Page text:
Tuesday, October 4, 2011

Salt Lake dentist sentenced for state tax evasion

A Salt Lake County dentist will have to pay about $165,000 or face prison time for failing to file tax returns and taking efforts to evade paying state income taxes.
Benjamin Lee Gilstrap, 59, was found guilty of one second-degree count of racketeering and two third-degree felony counts of tax evasion and attempted tax evasion.
Gilstrap resides in South Jordan and operates a dental office in Sandy. He attempted to avoid paying taxes by co-mingling his business and personal expenses.
Gistrap also failed to file tax returns during a five-year period in which he had earned nearly $1.5 million.

"Failing to pay taxes brings consequences because it is a failure to basic obligations of citizenship," says Attorney General Mark Shurtleff. "It is particularly disheartening because this defendant rebuffed all efforts for resolution which resulted in even greater costs to taxpayers."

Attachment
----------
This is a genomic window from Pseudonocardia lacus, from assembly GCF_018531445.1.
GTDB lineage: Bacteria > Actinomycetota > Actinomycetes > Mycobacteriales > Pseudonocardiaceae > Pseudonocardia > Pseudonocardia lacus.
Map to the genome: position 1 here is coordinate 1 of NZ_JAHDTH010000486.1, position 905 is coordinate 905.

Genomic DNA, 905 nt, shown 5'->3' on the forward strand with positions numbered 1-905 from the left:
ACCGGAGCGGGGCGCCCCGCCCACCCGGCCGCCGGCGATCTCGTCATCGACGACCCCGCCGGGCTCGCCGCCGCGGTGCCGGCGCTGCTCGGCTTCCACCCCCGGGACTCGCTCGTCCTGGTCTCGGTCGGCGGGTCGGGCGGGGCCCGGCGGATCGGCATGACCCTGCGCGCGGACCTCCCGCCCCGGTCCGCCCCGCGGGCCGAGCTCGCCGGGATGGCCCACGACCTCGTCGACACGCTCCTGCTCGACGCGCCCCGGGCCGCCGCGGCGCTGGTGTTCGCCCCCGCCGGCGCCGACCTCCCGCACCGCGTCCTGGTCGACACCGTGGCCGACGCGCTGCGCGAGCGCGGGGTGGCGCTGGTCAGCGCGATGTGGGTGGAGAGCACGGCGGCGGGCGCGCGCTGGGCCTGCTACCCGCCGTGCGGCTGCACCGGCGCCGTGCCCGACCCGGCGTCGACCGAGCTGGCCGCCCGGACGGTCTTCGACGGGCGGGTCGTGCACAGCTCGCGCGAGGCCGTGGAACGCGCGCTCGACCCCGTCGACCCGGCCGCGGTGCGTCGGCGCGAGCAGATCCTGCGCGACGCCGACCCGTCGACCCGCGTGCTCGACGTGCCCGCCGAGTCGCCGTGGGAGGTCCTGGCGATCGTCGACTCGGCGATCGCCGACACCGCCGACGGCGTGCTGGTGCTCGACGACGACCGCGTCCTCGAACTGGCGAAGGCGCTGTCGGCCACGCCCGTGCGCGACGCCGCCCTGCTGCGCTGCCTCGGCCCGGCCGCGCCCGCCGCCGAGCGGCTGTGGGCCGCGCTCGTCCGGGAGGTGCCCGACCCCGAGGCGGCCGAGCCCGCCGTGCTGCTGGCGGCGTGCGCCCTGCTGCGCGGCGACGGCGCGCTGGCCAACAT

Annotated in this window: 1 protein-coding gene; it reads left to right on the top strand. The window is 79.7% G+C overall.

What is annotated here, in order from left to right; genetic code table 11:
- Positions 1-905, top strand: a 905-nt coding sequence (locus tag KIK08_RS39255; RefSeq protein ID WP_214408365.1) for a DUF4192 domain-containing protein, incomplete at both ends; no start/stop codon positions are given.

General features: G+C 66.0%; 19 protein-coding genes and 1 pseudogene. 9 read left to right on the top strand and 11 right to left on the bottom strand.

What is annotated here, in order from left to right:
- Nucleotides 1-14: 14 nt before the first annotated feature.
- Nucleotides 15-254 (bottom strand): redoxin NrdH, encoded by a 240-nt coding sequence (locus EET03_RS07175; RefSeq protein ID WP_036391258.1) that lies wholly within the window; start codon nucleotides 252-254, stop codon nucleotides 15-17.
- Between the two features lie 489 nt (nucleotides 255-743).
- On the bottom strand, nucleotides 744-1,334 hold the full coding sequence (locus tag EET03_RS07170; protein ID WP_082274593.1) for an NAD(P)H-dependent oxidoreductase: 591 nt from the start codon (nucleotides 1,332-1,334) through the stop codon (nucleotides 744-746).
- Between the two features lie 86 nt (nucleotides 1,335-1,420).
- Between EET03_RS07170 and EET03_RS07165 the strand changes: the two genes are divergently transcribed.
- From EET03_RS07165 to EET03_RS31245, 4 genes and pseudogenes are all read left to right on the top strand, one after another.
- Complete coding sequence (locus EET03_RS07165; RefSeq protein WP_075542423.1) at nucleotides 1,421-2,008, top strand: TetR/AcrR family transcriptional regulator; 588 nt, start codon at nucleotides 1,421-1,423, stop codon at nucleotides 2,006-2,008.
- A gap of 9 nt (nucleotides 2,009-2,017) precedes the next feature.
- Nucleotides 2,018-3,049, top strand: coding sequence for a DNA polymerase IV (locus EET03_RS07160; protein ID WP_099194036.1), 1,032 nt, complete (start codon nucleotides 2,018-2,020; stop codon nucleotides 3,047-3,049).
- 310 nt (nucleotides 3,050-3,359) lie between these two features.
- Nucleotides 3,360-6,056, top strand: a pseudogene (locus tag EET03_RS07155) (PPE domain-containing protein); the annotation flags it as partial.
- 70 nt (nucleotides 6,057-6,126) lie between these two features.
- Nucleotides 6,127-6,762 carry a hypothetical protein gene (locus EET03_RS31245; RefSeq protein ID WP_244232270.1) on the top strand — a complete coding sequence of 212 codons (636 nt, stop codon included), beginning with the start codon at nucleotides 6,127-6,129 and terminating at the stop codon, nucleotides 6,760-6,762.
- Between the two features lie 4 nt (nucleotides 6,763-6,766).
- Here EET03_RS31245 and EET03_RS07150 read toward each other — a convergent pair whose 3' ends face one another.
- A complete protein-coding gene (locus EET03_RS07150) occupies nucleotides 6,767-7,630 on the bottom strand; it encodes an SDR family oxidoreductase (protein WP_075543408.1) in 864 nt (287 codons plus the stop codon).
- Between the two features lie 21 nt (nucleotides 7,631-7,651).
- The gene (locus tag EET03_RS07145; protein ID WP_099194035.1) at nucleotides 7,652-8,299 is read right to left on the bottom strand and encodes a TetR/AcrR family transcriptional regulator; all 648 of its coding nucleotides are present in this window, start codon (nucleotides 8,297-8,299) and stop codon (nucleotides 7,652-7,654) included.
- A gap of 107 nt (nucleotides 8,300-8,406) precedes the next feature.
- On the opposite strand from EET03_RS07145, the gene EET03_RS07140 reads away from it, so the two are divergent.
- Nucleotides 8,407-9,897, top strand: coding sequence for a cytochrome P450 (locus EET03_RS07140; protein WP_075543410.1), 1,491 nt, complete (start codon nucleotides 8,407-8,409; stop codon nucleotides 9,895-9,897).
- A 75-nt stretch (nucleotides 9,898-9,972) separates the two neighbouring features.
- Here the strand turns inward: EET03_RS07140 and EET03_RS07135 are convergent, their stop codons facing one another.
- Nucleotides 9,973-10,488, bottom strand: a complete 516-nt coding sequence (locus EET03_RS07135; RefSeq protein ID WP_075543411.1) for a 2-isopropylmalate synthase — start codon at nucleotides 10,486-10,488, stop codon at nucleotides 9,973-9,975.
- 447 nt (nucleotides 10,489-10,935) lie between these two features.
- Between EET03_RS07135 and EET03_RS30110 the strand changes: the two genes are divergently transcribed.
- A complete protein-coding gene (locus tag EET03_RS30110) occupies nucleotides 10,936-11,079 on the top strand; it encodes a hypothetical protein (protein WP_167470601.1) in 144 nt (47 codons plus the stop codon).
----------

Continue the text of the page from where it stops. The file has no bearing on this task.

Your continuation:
On Sept. 19, Third District Court Judge William Barrett suspended Gilstrap's sentence of up to five years in priosn, but ordered him to provide full documentation for restitution, spend 50 days of home confinement with electronic monitoring, serve 350 hours of community service and serve six years of probation.
"Tax evasion is a serious crime that the Tax Commission continues to vigorously investigate," says Charlie Roberts, Utah State Tax Commission spokesman. "When those who receive public benefits attempt to skirt the law by not paying their fair share of taxes, it places an undue burden on the rest of Utah's taxpayers."
Gilstrap was investigated by the Tax Commission and prosecuted by the Attorney General's Office.

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